Alliance of Builders of Islamic Iran

The Alliance of Builders[4] or Developers[6] of Islamic Iran (Persian: ائتلاف آبادگران ایران اسلامی‎; E'telāf-e Ābādgarān-e Īrān-e Eslāmī), usually shortened to Abadgaran (Persian: آبادگران‎), was an Iranian conservative political federation of parties and organizations. Described as "Iran's neocons",[4] main groups within the alliance were Front of Followers of the Line of the Imam and the Leader members and Society of Devotees of the Islamic Revolution.

Alliance of Builders of Islamic Iran

ائتلاف آبادگران ایران اسلامی
SpokespersonMehdi Chamran[1]
Head of Election CampaignMahmoud Ahmadinejad (2003)[2]
Hossein Fadaei (2004)[3]
President of IranMahmoud Ahmadinejad
Speaker of the ParliamentGholam-Ali Haddad-Adel
Founded2003 (2003)
Succeeded by
HeadquartersTehran, Iran
IdeologyIranian Neoconservatism[4]
Guardianship of the Islamic Jurist[4]
Political positionRight-wing[4]
National affiliationCoordination Council of Islamic Revolution Forces[3]
  • Persian: پیام آبادگران برای مردم کار است و خدمت صادقانه‎ "Abadgaran's Message For People is Work and Truly Service"
2003 local election (Tehran)
14 / 15 (93%)
2004 parliament election (Tehran)
29 / 30 (97%)
2005 presidential election (Runoff)
Website[dead link]

According to the Columbia World Dictionary of Islamism, the Abadgaran "seems to have been formed in 2003 and is made up broadly of figures under the age of fifty, who are non-clerics".[4] The group originally consisted of Basij and Revolutionary Guards veterans who rose to mid- and senior-level administrative positions but marginalized during government of Hashemi Rafsanjani.[7]

The alliance, mostly active in Tehran, won almost all of Tehran, Rey, Shemiranat and Eslamshahr's seats in the Iranian Majlis election of 2004 and the 2003 Iranian City and Village Councils elections.[4] Mahmoud Ahmadinejad, former mayor of Tehran (who was chosen by the Abadgaran–dominated Tehran City Council) was considered one of the main figures in the alliance and won the 2005 presidential election backed by the group. The victory could be said to have put to an end a long period of infighting within the Islamic Republic followed by death of Ayatollah Khomeini in 1989.[4]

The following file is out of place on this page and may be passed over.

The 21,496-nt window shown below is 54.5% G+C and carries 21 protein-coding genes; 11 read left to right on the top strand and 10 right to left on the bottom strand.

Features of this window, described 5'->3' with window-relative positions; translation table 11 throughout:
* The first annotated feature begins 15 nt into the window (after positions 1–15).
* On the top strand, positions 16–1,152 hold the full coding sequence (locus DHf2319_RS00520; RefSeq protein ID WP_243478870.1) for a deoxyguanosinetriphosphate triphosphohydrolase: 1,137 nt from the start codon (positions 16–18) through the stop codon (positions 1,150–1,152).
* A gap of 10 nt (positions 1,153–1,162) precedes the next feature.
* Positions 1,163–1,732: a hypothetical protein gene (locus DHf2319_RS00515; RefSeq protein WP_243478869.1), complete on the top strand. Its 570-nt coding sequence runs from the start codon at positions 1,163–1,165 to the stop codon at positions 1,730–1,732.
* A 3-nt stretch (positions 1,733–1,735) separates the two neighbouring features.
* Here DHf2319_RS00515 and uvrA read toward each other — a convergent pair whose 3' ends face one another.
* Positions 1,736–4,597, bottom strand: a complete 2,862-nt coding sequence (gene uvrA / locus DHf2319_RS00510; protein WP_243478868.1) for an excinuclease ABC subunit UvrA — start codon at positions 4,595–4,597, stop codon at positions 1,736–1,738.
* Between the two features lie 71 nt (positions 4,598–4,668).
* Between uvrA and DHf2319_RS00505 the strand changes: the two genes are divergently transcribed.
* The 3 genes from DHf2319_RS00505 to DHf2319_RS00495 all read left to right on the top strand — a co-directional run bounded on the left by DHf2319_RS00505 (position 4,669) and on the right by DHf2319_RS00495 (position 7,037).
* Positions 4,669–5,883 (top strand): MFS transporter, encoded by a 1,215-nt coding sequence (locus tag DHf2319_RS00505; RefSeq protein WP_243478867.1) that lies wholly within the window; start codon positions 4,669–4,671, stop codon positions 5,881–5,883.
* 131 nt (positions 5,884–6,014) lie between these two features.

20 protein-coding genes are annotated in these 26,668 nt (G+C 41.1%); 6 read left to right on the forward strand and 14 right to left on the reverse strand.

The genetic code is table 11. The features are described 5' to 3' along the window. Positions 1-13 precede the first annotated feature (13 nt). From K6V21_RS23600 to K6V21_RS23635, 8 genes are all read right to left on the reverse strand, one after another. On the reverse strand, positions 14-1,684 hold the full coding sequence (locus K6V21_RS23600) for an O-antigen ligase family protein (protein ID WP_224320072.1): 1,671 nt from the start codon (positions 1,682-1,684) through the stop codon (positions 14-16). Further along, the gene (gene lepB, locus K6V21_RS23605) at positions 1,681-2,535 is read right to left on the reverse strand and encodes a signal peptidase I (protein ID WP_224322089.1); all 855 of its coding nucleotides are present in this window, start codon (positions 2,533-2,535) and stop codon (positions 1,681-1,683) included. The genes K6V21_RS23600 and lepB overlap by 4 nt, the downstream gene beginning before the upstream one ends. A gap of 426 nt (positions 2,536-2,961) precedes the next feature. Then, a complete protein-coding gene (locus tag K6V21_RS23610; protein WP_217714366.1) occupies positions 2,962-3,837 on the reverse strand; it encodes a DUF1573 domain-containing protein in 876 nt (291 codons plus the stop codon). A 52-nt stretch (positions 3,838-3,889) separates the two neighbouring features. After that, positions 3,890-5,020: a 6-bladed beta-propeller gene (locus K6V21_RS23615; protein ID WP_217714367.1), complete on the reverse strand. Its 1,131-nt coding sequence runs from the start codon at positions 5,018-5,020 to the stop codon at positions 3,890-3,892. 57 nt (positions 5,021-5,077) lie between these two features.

Embracing social justice with a promise to recreate the utopian "original revolutionary spirit at the battlefields of the Sacred Defence",[8] develop a "renewed and truly revolutionary Islamic Republic" for the people[5] and “guarding the revolution and the independence of the country”,[9] they aimed to crush the reformists as a political force, a process began by reducing power of then–President Mohammad Khatami.[4] Controlling the parliament's majority, they soon enacted laws that made foreign investment difficult and hampered Khatami administration's efforts to negotiate with international companies. On the Nuclear program of Iran, they refused to ratify the Additional Protocol that Hassan Rouhani had negotiated with EU-3. They also demanded to pull out of the Non-Proliferation Treaty, an action which was not permitted by Ayatollah Khamenei.[10]